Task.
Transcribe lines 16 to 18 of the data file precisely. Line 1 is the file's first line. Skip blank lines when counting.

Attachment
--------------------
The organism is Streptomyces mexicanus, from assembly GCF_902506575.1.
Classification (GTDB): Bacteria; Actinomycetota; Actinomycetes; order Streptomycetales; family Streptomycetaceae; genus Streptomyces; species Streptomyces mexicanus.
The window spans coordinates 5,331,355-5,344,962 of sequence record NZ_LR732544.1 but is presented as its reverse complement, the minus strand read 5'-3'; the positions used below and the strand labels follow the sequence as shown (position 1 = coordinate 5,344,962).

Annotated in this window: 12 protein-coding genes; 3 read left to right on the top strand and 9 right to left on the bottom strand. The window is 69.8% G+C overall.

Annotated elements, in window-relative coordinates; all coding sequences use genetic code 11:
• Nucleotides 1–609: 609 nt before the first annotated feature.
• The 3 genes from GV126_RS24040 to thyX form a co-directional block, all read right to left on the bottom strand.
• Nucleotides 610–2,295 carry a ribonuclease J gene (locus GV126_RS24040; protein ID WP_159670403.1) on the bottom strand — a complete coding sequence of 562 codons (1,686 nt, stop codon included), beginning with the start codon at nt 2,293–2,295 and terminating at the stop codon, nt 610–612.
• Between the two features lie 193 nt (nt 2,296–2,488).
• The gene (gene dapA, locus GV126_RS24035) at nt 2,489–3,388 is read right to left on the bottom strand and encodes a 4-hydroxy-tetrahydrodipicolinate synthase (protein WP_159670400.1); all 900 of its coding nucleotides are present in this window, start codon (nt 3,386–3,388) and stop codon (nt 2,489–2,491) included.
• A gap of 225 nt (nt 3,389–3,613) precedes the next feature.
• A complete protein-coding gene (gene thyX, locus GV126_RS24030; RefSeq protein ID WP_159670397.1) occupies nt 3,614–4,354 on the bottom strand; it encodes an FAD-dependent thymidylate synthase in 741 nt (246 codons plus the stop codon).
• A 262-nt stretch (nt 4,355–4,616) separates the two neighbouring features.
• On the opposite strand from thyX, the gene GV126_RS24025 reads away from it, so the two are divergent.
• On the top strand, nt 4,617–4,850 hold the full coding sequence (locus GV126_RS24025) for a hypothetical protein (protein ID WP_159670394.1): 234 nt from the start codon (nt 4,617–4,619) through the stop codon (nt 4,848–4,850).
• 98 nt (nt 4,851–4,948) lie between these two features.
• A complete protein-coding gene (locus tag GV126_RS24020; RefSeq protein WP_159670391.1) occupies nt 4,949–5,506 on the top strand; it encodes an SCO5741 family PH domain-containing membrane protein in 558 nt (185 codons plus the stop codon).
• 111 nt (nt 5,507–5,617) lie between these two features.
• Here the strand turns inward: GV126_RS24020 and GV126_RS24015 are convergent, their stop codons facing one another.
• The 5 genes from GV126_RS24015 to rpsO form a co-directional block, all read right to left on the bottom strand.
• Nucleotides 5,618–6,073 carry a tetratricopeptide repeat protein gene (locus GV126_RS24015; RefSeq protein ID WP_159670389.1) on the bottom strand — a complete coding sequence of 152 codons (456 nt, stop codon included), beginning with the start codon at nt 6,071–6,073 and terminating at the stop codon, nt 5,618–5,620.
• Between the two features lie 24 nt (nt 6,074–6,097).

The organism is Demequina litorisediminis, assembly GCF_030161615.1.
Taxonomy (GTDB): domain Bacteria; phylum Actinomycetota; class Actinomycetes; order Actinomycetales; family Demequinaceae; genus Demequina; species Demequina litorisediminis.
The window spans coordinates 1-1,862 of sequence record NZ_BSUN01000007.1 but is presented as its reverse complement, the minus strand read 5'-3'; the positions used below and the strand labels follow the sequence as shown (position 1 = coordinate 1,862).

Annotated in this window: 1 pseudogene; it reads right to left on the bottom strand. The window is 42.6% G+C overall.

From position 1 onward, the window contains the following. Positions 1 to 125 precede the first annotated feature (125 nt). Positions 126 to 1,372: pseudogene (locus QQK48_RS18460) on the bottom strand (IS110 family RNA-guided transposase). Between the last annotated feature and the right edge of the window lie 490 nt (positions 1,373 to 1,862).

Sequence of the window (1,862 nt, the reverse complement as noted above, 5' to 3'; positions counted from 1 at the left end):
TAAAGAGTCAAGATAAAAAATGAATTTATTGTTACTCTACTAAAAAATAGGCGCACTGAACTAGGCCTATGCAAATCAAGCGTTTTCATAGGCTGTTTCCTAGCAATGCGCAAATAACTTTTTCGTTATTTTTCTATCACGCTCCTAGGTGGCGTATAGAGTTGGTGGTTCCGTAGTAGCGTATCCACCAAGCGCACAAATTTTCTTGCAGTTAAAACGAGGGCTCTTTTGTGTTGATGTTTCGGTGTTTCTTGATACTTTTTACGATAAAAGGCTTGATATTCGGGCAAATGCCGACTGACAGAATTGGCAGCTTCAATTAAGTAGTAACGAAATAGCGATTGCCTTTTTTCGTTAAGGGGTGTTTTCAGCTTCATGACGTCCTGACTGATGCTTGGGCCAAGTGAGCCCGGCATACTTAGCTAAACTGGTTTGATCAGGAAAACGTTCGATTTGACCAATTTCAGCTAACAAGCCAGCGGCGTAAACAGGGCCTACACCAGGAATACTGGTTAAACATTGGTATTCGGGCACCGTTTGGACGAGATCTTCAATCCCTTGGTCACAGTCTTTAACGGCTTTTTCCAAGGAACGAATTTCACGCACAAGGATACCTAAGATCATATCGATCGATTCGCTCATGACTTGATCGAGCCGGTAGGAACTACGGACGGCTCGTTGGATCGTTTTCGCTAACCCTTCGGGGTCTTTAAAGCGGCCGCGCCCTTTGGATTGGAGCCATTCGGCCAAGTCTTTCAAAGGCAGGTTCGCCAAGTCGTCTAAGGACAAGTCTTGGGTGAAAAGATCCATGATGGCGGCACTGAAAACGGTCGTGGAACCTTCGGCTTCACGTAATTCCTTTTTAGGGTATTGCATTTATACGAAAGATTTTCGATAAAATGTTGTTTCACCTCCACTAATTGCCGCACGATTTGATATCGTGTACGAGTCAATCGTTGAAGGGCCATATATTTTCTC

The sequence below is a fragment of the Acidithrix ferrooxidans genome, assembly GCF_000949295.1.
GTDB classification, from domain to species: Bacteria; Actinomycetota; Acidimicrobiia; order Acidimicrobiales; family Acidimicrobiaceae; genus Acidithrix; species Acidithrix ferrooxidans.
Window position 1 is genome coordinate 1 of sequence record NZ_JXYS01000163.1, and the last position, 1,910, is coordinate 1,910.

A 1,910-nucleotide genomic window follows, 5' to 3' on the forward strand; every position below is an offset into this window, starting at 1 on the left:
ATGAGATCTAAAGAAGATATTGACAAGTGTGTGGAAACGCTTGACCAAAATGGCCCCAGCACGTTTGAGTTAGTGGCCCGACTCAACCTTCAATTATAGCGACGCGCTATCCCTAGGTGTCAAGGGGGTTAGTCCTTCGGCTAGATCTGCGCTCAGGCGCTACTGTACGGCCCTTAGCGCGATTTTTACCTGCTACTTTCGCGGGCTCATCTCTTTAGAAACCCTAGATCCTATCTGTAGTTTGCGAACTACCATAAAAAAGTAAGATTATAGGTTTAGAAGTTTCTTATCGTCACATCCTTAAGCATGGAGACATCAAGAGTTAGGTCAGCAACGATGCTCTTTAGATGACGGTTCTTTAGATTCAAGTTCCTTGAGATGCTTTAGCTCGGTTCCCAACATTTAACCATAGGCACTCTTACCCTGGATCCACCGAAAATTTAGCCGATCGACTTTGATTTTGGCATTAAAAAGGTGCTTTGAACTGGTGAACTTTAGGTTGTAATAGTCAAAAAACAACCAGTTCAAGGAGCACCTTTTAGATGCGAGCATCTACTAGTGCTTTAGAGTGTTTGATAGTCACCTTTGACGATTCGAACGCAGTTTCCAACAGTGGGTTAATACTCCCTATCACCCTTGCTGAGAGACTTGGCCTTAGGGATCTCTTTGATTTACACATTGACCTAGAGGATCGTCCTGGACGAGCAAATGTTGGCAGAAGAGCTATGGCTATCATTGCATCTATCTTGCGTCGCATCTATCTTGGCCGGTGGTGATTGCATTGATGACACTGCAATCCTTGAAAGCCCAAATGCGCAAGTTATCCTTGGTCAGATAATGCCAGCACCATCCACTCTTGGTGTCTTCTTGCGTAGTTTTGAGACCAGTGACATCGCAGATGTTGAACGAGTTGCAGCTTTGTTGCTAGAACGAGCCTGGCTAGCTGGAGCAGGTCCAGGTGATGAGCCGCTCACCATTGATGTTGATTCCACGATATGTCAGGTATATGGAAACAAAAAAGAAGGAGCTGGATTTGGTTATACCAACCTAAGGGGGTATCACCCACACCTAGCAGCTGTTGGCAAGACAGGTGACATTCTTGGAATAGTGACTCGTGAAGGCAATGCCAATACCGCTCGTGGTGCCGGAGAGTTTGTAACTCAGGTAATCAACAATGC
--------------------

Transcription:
• 98 nt (nt 4,851–4,948) lie between these two features.
• A complete protein-coding gene (locus tag GV126_RS24020; RefSeq protein WP_159670391.1) occupies nt 4,949–5,506 on the top strand; it encodes an SCO5741 family PH domain-containing membrane protein in 558 nt (185 codons plus the stop codon).
• 111 nt (nt 5,507–5,617) lie between these two features.